In this context, Albanese proposed not to demonize the market, but to coexist with it and promote alternative economies from within, as the Vatican initiative of the Economy of Francis and Clare has been promoting. Not to promote a mystique of misery, which only promotes sharing the suffering of communities without taking another step. The Social Economy is a field with great development, in which companies arise whose objective is not to generate profits, but to solve people’s problems. The microcredits promoted by the Nobel Prize winner M. Yunus are a tool, as well as Ethical Banking (Fiare, Coop 57, Triodos…). We must also promote laws that can redirect business actions, because the deregulation promoted by liberalism leaves communities in the hands of unscrupulous companies. The European alliance of ecclesial entities CIDSE is working on this corporate regulation.

For religious congregations there is the task of responsibly reviewing in which initiatives they invest their resources. We currently have two divestment campaigns underway. The Laudato Si’ movement promotes divestment from companies that favor fossil fuels, while the Churches and Mining network, in which the CLM and the Comboni Missionaries of Brazil participate, seeks divestment from mega-mining companies, which threaten populations and the environment. And to bet on an integral evangelization in which the promotion of social transformation is present. The recent Map of Comboni social ministries presents examples of this type.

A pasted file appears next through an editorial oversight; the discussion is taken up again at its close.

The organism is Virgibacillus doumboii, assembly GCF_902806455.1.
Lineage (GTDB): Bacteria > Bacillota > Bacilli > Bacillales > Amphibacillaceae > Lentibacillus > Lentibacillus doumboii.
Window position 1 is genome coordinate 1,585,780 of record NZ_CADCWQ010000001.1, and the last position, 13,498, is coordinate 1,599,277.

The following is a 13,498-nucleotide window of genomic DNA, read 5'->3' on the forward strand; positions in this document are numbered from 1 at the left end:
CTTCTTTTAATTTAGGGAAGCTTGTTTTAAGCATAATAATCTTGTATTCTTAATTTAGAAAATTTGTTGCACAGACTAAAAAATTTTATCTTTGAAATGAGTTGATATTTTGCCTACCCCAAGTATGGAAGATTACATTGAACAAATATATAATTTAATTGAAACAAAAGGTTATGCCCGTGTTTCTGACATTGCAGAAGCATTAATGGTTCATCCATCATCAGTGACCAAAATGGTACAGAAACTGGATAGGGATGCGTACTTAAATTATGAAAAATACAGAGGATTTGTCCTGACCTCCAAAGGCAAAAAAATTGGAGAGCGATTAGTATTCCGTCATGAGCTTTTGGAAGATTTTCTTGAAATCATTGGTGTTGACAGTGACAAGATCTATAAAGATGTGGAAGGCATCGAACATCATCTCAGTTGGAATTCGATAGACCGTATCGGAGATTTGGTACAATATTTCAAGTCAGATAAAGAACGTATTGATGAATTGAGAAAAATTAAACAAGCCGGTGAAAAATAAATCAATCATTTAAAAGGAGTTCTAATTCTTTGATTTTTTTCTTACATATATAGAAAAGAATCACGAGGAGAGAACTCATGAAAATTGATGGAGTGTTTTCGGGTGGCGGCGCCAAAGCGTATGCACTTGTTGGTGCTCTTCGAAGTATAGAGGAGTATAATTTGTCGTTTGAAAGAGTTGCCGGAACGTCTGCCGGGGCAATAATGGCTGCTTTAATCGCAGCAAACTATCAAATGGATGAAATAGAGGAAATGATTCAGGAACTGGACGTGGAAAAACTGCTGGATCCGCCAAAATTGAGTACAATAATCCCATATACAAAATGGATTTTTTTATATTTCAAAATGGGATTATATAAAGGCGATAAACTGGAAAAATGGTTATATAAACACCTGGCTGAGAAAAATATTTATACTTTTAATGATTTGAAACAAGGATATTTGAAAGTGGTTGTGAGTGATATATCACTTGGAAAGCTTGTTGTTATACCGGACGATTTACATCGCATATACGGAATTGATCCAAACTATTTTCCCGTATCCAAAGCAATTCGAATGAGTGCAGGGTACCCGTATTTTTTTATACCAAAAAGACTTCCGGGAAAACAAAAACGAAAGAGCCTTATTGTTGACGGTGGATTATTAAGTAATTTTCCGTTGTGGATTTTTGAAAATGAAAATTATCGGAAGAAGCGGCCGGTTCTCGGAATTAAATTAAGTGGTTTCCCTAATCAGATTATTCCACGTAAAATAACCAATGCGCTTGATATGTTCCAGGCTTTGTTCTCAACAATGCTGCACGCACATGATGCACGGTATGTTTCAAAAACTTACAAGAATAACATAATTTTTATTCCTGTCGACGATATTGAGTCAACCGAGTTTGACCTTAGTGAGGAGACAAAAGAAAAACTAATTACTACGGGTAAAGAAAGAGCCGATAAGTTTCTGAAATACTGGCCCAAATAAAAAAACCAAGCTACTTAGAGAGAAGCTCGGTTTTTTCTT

For the Comboni lay movement there would be the task of deepening how our lifestyles contribute to underpinning the global financial system or to come up with alternatives. The CLM in Italy has been working in this direction with an important prophetic component. In Spain, the platform Connected Yourself for Justice, in which the Comboni NGO AMANI participates, has also proposed to reflect in this sense. It is also necessary that we feel that we can influence the policies that can control the economic-financial system, from our closest family and parish environments, to the decision-making bodies, participating in actions together with organized platforms. In this sense, last year several CLM participated in a training on political advocacy promoted by the REDES platform.

The meeting concluded with a dialogue among the participants to advance in our formation as CLM and to strengthen ties with the rest of the Comboni Family in this area.

You can see the complete video of the meeting.

Gonzalo Violero, CLM Spain